A foozled chip, the laying of sod over a simple pitch or sending an 18-inch putt wide of the jar isn't necessarily choking. Anybody can do that. Real choking has physical symptoms.
The victim might exhibit: profuse sweating, trembling limbs, refusal to make eye contact and slump-shouldered shame, much like a pet caught wetting the rug. He might manifest what Jack Nicklaus calls "globus hystericus, a freezing of the glottis." (Which means actual difficulty swallowing.)
And don't forget dryness of the oral cavity. After almost choking away the 1974 PGA Championship, Lee Trevino said, "I had enough cotton in my mouth to knit a sweater."
Remember the RICE acronym for sprained ankles (rest, ice, compression and elevation)? For choking, think of DISH (distract, irrigate, scold and hug). A four-step cure to swallowing the apple.
STEP 1: DISTRACT
Blurt something immediately. Don't let him dwell on the deed. Cry out: "It's only money, Chet!" Or, "That stroke looked like you were starting a lawn mower."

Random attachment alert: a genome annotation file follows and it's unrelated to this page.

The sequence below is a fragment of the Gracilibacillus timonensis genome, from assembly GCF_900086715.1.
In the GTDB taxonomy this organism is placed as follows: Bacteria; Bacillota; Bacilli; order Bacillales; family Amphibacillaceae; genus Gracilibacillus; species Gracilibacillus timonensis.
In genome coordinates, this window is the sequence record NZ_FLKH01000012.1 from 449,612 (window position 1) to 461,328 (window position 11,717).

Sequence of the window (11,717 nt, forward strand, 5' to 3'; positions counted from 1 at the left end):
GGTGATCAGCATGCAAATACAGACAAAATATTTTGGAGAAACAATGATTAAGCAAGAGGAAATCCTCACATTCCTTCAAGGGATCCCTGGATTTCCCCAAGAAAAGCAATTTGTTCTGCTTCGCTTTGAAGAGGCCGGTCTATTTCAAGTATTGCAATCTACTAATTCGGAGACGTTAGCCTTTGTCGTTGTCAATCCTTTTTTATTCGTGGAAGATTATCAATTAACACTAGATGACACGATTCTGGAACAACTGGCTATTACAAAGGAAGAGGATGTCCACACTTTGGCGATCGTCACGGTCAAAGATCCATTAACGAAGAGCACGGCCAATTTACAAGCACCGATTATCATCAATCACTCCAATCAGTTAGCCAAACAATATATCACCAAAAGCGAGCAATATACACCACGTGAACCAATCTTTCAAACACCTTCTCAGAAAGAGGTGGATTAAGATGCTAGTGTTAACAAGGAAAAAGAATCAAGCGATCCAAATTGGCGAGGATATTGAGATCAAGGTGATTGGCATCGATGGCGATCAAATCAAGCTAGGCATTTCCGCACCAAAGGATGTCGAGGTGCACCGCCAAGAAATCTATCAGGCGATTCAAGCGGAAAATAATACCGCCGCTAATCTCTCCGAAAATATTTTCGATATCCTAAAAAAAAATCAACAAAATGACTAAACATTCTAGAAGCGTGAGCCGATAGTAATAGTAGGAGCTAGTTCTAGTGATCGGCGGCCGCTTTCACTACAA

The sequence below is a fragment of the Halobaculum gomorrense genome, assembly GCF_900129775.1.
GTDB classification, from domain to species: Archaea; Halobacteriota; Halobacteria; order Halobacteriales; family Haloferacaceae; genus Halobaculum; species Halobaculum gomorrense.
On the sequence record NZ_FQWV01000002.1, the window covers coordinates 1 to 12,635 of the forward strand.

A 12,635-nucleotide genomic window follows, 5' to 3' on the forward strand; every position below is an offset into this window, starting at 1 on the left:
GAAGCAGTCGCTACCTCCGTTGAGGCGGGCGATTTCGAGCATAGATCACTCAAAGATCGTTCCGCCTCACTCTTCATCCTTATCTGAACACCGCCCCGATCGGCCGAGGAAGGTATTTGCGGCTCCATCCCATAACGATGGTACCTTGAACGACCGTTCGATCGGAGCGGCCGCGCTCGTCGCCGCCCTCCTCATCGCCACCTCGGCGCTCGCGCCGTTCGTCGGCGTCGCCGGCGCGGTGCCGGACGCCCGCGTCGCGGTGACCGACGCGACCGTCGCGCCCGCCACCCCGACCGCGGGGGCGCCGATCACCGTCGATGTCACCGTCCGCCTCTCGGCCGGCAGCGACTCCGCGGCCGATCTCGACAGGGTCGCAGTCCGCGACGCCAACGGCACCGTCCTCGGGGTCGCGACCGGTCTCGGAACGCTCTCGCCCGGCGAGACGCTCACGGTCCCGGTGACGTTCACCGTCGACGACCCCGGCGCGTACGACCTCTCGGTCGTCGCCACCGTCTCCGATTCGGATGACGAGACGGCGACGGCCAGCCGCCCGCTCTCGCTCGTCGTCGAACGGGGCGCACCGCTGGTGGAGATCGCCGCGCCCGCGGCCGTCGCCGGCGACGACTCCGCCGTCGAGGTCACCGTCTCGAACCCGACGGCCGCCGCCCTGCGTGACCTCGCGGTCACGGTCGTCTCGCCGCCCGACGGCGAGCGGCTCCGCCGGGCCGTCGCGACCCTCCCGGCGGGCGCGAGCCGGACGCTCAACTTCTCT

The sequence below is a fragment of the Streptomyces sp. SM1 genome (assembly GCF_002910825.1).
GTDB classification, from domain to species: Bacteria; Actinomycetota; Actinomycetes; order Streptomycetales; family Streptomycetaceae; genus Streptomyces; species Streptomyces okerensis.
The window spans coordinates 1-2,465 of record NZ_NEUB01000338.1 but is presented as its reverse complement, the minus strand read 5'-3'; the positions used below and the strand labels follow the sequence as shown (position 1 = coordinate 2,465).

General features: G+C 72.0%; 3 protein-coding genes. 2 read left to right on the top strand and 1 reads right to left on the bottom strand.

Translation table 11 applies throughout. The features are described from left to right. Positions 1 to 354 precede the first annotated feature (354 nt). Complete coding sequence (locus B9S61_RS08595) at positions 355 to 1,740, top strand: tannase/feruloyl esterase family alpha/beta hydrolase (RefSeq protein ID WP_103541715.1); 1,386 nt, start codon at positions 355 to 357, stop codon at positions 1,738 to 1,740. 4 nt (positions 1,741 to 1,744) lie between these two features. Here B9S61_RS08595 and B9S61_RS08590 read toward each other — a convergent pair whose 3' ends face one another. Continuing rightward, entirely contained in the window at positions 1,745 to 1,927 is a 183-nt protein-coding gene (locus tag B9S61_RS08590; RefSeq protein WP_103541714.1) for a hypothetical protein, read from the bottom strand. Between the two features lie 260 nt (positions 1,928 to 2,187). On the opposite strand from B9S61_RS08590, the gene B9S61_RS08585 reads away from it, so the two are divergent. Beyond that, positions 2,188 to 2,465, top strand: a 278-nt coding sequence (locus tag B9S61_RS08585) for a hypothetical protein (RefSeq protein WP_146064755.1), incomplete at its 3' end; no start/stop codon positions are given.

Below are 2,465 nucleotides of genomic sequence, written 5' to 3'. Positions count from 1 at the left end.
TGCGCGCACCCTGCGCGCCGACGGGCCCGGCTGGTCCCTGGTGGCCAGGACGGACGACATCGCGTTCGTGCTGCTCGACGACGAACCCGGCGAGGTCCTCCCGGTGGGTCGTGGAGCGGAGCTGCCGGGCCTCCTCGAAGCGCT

STEP 2: IRRIGATE
Summon the beverage cart, posthaste. Get the victim some water. Place a damp towel across his neck. If you have a pocket flask in your bag, now is the time to proffer a medicinal sip.
STEP 3: SCOLD
Admonish him. Yes, it's difficult. But you must get the poison out and reset the nervous sytem. Make it fast and dirty. Lean in close and rasp, R. Lee Ermey style, "That was a disgrace. Grow a pair!"
STEP 4: HUG
The coup de grace. A laugh, an arm around the shoulder and the words, "There's nobody I'd rather get my ass kicked with."